Japan's Indigenous peoples fight stigma to reclaim identities

NAHA, Feb 18 (AFP) - HOKKAIDO, Feb 18 (AFP) - In a forest in northern Japan's Hokkaido, Atsushi Monbetsu kneels on the moss in the thick morning fog and begins to pray in a language that has nearly disappeared.

“Kamuy,” he begins, addressing the deities of the Ainu Indigenous people, as he starts a small fire with birch bark.

“An Ainu man is now entering your forest, wishing to hunt deer,” he says. Soon after, he spots an animal, makes a clean kill and offers prayers for its soul.

Monbetsu belongs to the Ainu Indigenous group that traditionally lived in what is now northern Japan, as well as in territory now part of Russia.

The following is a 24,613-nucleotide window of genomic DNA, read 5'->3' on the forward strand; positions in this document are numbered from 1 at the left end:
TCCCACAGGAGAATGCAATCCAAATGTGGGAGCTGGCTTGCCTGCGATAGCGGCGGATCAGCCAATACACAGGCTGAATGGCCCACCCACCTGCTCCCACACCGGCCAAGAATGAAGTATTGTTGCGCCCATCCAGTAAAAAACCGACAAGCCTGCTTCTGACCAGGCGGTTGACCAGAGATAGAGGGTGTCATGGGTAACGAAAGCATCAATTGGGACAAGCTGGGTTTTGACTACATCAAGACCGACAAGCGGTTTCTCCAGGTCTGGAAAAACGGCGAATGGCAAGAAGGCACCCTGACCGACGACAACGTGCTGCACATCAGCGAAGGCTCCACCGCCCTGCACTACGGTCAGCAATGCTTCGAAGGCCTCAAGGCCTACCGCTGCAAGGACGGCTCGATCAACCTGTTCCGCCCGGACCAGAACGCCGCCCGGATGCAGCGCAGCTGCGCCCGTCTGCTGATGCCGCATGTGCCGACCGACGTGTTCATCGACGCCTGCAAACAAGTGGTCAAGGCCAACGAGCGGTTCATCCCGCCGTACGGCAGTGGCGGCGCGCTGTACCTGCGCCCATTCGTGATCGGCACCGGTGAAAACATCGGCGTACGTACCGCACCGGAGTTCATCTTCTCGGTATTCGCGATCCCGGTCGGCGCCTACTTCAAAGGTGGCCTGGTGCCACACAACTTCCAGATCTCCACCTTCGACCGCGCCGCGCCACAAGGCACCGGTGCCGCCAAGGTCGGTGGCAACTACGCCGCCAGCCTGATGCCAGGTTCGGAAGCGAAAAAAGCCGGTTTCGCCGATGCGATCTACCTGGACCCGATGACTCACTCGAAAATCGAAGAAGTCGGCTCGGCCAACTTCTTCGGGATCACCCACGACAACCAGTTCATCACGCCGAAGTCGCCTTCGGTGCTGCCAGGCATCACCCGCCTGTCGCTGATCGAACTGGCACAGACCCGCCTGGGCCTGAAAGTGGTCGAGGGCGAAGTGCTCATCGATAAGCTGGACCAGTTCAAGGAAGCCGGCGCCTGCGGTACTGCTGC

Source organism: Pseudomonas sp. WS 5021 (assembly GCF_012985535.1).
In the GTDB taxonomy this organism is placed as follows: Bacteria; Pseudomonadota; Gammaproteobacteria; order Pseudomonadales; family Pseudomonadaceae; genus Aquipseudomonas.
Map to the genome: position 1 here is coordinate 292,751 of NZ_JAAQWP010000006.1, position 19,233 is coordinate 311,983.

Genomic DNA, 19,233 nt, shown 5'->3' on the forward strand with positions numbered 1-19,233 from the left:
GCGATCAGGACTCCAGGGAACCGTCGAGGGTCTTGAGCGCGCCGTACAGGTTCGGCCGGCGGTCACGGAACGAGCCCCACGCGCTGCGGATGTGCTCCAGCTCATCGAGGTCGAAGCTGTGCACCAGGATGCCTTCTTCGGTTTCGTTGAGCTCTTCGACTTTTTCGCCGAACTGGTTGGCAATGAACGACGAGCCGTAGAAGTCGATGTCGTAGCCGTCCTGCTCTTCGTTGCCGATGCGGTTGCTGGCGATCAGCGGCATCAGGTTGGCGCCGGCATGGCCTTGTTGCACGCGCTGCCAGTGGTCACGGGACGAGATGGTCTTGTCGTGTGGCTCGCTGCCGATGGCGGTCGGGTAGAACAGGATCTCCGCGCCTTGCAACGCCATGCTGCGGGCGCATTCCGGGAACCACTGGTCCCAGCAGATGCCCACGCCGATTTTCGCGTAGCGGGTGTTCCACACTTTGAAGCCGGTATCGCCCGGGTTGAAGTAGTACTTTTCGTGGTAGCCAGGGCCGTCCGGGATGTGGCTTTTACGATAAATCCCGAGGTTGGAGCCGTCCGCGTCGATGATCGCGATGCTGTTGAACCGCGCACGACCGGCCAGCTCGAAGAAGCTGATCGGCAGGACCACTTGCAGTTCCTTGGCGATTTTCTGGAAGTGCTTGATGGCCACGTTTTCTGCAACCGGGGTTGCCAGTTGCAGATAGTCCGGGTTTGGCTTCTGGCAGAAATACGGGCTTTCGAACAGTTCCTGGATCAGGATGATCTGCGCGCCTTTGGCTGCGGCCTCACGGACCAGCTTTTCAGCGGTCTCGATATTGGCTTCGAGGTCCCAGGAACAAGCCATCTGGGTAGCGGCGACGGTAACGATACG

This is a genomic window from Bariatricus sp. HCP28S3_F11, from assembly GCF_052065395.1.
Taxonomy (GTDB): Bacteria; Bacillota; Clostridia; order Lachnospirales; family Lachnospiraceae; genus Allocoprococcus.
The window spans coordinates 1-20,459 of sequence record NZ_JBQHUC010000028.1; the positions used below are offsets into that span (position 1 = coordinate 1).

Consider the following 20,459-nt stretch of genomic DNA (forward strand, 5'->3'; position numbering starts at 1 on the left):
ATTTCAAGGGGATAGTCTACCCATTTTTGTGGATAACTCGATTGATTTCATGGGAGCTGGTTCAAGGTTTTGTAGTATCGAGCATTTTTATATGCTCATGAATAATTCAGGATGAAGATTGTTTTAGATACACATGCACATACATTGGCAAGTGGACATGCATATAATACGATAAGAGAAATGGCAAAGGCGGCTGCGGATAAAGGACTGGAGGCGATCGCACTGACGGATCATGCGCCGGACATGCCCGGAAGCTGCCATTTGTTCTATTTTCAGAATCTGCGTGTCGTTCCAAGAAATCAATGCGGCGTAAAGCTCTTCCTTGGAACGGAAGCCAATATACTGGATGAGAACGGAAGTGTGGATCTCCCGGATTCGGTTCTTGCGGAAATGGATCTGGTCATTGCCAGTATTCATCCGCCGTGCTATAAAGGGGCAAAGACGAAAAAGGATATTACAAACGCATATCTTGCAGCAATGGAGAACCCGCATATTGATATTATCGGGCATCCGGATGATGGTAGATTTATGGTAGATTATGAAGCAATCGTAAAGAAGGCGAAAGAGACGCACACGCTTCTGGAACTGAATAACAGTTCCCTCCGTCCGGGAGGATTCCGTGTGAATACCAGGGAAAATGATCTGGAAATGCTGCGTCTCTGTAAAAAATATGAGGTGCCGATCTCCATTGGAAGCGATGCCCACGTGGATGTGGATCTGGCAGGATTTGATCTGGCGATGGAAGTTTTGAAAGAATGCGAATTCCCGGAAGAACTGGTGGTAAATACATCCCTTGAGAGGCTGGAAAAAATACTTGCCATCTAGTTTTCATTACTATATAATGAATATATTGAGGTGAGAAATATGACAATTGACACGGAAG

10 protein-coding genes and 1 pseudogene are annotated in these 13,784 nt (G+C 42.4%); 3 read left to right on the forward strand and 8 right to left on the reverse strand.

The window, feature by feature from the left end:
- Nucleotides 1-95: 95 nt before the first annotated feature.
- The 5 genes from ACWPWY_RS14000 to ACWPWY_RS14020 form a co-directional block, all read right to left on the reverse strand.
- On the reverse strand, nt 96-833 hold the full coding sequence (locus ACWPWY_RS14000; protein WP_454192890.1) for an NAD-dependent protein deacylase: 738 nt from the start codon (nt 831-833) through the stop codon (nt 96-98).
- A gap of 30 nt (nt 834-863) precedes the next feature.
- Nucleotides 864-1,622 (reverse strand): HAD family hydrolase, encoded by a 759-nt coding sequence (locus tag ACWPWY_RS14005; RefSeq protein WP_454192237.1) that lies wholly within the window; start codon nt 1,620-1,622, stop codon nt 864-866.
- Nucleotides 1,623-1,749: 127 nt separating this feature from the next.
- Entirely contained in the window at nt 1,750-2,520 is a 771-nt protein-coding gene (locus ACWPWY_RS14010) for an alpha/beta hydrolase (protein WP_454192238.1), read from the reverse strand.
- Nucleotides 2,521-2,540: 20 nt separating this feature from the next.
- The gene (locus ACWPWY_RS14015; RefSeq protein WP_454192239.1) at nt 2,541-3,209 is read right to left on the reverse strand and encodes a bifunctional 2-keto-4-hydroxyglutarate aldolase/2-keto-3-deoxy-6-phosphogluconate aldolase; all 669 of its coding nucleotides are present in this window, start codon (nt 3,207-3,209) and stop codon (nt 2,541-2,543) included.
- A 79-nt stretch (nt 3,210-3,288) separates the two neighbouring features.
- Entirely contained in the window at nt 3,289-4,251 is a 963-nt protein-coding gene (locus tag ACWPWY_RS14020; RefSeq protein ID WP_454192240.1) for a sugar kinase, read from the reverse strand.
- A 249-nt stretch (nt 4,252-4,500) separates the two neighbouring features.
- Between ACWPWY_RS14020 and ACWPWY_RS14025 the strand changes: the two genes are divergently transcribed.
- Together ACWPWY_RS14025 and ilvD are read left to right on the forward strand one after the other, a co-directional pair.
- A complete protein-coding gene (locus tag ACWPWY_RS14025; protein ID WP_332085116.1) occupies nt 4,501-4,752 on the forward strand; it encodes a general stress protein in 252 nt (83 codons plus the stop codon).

Growing up, the stigma of his ethnic origins was so great that his mother banned him from using the word Ainu.

But, like a growing number of younger people from Indigenous communities in Japan, Monbetsu, 40, has reclaimed his identity and some of the traditional practices he considers his birthright. ...continue reading

Education Page: 1 | 2 | 3 | 4 | 5 | 6 | 7